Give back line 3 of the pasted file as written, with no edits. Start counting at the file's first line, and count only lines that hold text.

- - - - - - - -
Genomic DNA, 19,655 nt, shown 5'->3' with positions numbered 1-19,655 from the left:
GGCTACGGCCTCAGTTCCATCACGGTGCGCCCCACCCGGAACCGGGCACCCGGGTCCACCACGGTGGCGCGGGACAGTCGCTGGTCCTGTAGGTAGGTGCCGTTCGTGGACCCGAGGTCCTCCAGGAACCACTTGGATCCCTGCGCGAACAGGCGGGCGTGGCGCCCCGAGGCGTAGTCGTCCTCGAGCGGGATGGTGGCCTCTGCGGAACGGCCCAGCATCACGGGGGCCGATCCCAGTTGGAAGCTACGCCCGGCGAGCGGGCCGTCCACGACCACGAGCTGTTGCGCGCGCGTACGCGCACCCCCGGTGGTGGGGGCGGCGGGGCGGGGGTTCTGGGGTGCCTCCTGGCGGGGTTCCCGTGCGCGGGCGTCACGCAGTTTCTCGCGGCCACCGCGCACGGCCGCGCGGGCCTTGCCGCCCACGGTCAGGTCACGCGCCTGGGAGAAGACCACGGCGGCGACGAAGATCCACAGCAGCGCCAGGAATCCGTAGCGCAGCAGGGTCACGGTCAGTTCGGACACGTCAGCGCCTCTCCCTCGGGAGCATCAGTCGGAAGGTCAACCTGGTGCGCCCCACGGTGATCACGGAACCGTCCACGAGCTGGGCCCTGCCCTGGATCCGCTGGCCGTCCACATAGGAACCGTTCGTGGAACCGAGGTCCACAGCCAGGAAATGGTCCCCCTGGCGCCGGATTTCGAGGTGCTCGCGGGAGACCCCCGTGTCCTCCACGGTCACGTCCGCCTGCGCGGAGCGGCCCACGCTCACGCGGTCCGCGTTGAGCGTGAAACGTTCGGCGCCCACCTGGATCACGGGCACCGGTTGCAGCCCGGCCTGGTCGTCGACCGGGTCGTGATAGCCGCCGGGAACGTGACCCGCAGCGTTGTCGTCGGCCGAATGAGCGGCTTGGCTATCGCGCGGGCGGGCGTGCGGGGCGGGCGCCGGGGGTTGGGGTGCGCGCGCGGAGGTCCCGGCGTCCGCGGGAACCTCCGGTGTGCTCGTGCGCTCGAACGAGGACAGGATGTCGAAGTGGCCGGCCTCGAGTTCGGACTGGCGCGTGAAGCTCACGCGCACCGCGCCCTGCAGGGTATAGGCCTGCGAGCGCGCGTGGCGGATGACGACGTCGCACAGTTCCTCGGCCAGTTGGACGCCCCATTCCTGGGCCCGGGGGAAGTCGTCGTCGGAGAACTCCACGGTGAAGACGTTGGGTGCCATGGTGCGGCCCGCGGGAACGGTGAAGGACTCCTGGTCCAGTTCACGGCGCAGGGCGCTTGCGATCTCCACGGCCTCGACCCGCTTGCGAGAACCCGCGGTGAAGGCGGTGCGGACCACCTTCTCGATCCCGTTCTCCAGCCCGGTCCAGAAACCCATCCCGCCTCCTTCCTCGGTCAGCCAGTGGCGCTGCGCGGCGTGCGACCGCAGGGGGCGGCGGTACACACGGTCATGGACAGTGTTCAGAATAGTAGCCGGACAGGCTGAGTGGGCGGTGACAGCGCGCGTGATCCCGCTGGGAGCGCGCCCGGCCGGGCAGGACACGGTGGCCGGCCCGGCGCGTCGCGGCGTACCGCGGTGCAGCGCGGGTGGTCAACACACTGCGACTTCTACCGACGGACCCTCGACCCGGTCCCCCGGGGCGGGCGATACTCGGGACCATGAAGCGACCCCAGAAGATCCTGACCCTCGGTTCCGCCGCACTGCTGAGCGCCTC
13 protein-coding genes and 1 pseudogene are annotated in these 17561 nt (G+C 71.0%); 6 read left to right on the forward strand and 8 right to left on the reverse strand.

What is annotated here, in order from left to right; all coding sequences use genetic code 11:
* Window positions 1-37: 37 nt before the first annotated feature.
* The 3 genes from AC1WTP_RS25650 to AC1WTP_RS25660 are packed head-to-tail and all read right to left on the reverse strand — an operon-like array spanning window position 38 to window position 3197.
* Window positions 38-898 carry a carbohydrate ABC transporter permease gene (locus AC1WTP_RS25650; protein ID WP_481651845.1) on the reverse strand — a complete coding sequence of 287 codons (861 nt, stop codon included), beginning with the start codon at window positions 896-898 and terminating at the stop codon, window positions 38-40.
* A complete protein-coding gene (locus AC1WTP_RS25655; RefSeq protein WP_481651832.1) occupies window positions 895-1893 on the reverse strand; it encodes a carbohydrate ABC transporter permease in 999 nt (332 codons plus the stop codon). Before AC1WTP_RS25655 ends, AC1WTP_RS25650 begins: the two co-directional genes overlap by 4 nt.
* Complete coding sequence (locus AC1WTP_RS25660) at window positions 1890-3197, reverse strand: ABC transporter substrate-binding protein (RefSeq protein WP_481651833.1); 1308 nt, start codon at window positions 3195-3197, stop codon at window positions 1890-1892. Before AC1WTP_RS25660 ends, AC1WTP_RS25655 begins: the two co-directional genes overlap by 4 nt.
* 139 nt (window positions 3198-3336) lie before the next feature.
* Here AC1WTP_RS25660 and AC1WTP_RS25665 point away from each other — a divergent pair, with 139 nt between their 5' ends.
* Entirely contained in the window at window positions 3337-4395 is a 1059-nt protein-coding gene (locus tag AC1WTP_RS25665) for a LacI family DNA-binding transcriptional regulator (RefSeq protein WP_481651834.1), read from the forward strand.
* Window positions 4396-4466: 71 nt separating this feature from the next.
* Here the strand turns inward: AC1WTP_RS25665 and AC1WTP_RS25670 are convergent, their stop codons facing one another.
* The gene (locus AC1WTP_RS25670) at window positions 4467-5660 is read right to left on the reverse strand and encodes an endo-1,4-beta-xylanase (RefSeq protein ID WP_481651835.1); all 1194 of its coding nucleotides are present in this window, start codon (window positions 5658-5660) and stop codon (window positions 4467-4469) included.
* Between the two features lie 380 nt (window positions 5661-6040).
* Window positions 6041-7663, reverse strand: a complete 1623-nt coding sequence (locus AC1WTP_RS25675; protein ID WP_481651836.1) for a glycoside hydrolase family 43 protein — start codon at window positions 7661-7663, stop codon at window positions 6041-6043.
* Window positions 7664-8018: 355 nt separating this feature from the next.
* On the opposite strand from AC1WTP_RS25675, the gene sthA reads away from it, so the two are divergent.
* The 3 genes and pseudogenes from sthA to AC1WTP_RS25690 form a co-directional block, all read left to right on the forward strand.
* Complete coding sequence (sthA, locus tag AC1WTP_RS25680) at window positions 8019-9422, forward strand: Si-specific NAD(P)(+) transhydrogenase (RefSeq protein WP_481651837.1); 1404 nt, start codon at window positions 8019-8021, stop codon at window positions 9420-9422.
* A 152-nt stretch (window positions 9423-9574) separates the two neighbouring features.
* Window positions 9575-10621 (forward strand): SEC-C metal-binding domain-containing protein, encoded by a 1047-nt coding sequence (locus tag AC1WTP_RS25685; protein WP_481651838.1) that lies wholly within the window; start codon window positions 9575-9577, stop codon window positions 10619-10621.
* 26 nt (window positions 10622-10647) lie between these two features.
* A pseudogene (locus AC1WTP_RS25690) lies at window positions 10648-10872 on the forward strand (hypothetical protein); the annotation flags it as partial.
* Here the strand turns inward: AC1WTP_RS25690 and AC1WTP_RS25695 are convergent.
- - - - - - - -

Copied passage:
13 protein-coding genes and 1 pseudogene are annotated in these 17561 nt (G+C 71.0%); 6 read left to right on the forward strand and 8 right to left on the reverse strand.